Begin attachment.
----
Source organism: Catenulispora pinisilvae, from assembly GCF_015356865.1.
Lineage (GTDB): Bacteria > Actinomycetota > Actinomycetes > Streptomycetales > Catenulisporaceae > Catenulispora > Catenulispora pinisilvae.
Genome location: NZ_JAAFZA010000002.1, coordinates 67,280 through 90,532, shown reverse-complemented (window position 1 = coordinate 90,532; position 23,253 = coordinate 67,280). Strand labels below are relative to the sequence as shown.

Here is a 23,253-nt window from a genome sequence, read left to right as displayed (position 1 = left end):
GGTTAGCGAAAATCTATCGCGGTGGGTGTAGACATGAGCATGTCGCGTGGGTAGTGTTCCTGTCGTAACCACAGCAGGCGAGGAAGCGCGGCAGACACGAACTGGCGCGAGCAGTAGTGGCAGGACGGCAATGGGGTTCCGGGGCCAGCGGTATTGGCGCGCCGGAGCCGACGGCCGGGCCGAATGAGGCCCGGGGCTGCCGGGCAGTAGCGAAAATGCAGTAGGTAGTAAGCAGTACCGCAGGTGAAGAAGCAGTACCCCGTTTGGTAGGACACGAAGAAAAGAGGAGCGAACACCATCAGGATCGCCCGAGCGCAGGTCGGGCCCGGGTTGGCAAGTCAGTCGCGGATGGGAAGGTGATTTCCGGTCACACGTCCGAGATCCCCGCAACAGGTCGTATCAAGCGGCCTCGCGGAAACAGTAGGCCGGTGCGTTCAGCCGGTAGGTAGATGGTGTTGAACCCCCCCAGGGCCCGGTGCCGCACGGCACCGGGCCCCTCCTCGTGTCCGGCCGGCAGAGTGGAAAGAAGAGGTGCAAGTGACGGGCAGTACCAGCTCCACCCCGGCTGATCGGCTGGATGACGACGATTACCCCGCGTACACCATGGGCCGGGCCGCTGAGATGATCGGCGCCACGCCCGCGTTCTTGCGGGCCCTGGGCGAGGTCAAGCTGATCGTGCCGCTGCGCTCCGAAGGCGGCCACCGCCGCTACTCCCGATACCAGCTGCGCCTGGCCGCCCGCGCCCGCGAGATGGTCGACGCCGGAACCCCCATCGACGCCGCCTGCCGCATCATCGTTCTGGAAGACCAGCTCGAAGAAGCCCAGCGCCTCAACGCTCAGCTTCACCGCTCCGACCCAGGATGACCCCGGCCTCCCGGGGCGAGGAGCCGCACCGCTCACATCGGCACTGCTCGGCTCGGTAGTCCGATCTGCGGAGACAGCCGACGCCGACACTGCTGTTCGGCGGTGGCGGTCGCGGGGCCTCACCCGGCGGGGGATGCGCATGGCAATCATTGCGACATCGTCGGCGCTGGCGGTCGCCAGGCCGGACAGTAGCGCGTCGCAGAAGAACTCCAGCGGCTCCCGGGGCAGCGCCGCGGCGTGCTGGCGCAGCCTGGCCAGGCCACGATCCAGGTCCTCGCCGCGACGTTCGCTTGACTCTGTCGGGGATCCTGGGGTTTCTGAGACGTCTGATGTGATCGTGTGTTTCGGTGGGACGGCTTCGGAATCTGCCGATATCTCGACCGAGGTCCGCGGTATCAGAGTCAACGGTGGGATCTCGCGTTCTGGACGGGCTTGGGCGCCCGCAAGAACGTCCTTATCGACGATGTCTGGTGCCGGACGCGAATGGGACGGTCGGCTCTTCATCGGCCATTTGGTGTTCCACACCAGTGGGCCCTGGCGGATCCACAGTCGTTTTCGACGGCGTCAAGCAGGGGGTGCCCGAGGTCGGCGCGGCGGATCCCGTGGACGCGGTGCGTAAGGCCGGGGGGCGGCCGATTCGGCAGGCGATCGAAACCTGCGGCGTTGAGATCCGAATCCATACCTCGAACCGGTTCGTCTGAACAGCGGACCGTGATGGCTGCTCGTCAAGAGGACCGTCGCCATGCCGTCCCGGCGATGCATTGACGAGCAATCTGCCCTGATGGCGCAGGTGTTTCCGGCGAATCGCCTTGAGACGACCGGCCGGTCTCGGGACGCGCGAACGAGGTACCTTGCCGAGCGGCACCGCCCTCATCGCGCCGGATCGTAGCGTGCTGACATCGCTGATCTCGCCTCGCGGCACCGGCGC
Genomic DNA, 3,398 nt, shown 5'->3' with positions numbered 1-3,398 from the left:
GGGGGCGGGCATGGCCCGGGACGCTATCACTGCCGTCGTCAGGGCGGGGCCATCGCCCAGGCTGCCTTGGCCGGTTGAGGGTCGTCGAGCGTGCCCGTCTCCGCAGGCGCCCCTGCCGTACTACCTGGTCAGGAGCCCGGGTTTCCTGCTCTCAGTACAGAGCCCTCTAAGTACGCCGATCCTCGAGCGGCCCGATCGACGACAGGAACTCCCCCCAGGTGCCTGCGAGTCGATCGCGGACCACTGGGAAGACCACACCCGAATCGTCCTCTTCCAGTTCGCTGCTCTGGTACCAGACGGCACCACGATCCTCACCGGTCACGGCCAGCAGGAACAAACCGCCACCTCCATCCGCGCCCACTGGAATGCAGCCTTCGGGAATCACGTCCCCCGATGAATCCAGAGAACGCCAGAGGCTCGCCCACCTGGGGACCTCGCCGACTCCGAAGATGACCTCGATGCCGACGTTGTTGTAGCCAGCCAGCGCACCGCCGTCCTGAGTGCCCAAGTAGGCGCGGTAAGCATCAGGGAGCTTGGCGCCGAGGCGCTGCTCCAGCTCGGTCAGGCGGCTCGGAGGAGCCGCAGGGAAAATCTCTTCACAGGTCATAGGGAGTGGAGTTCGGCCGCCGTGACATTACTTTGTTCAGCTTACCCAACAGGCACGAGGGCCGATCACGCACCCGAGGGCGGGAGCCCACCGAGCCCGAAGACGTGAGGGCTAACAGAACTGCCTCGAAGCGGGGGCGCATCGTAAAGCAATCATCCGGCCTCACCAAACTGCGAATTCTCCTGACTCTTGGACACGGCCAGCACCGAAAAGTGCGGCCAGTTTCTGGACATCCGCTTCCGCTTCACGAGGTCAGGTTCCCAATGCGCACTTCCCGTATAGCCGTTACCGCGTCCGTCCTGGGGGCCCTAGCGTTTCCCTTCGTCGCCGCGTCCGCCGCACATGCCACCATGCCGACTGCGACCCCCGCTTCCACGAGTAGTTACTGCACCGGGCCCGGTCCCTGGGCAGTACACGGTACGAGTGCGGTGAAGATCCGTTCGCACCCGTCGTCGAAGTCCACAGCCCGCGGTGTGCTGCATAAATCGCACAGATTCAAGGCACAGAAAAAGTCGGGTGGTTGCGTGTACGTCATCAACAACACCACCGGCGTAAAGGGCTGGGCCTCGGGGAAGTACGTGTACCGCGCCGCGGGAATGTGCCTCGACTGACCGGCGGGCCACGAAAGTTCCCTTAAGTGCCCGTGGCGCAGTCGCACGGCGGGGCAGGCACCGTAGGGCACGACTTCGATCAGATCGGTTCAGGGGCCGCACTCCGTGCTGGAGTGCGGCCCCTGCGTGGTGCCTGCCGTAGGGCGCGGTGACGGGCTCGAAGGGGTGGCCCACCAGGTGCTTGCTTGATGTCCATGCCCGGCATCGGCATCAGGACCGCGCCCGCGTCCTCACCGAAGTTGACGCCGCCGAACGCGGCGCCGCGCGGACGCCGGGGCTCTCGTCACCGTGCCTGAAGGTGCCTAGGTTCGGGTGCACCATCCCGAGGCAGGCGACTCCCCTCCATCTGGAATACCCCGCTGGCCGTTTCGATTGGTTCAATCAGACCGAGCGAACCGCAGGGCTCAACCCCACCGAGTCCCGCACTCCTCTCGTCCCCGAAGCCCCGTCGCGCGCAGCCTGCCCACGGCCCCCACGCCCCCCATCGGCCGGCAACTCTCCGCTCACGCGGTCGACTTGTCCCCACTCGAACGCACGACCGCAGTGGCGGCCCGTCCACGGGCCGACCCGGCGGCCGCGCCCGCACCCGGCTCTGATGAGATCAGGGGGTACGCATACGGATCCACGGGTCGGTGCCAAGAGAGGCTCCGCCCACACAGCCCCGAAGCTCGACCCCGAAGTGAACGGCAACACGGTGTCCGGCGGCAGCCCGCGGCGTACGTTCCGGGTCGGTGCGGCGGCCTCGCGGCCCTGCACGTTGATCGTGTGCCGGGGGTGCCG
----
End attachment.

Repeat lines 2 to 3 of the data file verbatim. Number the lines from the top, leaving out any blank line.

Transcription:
Lineage (GTDB): Bacteria > Actinomycetota > Actinomycetes > Streptomycetales > Catenulisporaceae > Catenulispora > Catenulispora pinisilvae.
Genome location: NZ_JAAFZA010000002.1, coordinates 67,280 through 90,532, shown reverse-complemented (window position 1 = coordinate 90,532; position 23,253 = coordinate 67,280). Strand labels below are relative to the sequence as shown.